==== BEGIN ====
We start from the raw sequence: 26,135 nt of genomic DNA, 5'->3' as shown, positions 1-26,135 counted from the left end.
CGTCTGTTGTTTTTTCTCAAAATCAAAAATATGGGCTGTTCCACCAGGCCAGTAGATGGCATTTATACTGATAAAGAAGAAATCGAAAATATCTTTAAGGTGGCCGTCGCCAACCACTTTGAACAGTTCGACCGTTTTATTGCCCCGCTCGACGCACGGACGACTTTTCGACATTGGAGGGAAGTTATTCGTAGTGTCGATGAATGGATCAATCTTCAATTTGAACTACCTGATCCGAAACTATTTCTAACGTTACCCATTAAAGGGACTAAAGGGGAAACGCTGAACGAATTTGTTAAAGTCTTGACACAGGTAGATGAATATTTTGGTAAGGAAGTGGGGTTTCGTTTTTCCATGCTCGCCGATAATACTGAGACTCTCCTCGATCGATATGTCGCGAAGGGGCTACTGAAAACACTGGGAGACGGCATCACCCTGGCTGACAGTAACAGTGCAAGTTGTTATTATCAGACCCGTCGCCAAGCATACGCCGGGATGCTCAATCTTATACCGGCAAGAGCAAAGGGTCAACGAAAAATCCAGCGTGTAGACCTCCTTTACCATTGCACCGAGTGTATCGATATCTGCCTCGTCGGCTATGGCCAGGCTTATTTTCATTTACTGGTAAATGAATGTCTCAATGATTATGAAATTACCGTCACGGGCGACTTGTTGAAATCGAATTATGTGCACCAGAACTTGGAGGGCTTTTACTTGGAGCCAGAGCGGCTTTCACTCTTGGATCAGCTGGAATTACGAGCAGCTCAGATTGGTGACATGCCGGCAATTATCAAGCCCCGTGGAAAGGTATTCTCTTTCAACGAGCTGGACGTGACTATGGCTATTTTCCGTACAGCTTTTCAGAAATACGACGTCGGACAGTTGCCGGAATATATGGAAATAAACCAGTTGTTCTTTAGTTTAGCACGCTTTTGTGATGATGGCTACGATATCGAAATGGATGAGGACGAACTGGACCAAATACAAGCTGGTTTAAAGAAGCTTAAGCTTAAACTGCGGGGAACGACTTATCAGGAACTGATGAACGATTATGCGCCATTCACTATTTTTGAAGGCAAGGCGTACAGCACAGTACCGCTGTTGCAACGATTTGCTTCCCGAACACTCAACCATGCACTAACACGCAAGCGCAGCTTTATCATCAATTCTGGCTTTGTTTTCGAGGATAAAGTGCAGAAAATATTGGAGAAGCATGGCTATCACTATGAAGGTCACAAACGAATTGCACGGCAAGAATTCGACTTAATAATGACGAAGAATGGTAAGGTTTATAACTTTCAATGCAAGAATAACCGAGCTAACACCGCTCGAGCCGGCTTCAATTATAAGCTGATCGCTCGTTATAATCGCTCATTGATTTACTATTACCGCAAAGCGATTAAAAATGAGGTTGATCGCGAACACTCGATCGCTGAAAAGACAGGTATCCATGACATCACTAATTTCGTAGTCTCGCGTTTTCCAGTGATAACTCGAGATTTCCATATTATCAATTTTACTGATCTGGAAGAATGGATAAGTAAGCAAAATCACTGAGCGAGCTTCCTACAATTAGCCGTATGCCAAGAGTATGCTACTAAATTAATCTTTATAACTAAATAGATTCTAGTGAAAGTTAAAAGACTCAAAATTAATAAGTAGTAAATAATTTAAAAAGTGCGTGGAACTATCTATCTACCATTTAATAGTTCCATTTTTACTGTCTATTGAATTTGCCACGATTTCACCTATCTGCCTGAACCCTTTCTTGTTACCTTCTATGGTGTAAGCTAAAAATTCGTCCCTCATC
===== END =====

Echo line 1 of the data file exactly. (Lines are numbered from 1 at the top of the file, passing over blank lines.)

We start from the raw sequence: 26,135 nt of genomic DNA, 5'->3' as shown, positions 1-26,135 counted from the left end.